Many practitioners in her field “are absolutely exhausted right now,” Kelts says. Certainly, the pandemic’s outsized impact on underrepresented groups and a heightened focus on racial justice have compelled corporations to initiate, or reinvest in, programs to address inequities. But this investment is also part of a broader trend of corporate commitment to DEI. The demand for qualified practitioners has grown dramatically, with LinkedIn data showing a 71 percent increase in worldwide DEI positions over the past five years.
Universities have also responded.
“We’re at capacity every quarter,” Kelts says of Georgetown’s DEI certificate program, which includes six intensive courses that must be completed within six months. “The demand has enabled us to be selective with those who apply. It is highly competitive.” Admissions officers “are looking for individuals who are open to learning through non-traditional methods and embracing a cohort experience.”
A Well-Documented Advantage
The business case for diversity has been demonstrated repeatedly in recent years: Simply put, diverse, inclusive, and equitable companies are more profitable. According to MarketWatch: “Diverse companies are 70 percent more likely to capture new markets than organizations that do not actively recruit and support talent from under-represented groups.”
This statistic makes particular sense when considering the kind of out-of-the-box thinking that is required for innovation: Is this more likely to come from a group with similar backgrounds, mindsets, and experiences, or a group with more diverse ones? The answer is self-evident. In addition, forward-thinking companies are more focused on addressing inclusivity, fairness, and social responsibility—and in attracting talented prospects who prioritize these values when choosing a job.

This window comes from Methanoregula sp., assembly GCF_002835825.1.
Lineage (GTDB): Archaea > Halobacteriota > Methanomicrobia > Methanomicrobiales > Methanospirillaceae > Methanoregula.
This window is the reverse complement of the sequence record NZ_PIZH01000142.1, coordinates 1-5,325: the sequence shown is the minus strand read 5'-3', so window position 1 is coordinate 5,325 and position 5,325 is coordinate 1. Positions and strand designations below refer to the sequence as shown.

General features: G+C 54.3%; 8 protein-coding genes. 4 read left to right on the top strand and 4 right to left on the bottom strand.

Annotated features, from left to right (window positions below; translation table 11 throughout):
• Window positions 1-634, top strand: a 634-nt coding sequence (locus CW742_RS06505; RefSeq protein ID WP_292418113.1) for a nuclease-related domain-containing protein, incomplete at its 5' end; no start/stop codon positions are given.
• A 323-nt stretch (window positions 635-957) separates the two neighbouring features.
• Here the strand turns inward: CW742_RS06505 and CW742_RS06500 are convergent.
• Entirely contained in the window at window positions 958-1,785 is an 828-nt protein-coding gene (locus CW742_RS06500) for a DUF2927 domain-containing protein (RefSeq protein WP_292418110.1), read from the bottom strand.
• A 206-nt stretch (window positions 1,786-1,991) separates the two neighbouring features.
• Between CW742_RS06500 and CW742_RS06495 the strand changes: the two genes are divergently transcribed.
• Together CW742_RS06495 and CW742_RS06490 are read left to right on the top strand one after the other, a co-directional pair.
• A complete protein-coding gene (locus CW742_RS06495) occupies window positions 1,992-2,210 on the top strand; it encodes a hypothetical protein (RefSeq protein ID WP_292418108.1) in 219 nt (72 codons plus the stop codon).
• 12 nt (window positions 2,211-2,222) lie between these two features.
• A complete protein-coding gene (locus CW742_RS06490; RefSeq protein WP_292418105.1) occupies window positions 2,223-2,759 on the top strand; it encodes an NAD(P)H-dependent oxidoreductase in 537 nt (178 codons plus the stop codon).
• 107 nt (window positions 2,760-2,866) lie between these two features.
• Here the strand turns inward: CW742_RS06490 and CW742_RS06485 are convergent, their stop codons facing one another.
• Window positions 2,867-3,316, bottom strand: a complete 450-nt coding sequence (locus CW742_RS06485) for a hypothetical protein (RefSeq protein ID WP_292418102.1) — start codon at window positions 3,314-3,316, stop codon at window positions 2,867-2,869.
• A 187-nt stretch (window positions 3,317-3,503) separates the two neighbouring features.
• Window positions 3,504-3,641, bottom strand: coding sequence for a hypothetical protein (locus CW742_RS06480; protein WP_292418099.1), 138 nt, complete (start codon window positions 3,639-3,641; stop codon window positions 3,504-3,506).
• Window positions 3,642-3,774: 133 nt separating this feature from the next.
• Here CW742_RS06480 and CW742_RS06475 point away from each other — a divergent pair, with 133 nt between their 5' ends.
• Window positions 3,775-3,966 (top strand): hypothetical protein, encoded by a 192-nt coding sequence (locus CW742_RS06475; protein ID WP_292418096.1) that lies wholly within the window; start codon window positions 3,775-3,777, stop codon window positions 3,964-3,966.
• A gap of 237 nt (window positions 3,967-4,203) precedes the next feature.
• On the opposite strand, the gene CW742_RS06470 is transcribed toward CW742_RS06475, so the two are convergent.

“Diversity is an absolute reality,” Kelts says. “One cannot argue with the changing composition of the United States. In addition to being inclusive of differences, and providing your employees with role clarity, a belief that they are being fairly invested in and rewarded is essential in enhancing a feeling of belonging that leads to greater engagement and outcomes.”
A Quest for Self-Knowledge
Georgetown’s program generally attracts three kinds of students, Kelts says. They include: people who have been tasked by their organizations to implement a DEI program; those already in the field who want to learn new skills; and others who are “generally interested in DEI as a field of study.”
Early in the program, students engage in a personal inquiry designed to increase their self-knowledge. “It’s very important that you develop a level of awareness around self—how you experience the world and how that peppers and flavors your interactions with others—and really have clarity on that piece first,” Kelts says. “And then you can dive into, for example, understanding how to address systemic inequities in systems at the individual, organizational, and societal levels.”
Kelts says the benefits of this kind of experience go beyond one’s working life.
“Not everybody who completes the certificate program is going to work in a DEI position, nor should they,” Kelts says. “One of our students shared that this program provided them with tools to transform every space they enter. The cohort experience is a unique opportunity to build a network of support as one moves forward with their DEI journey. We know our sphere of influence extends beyond our workplace, including our friends, family, and community.”
Learn more about Georgetown’s Diversity, Equity & Inclusion program here.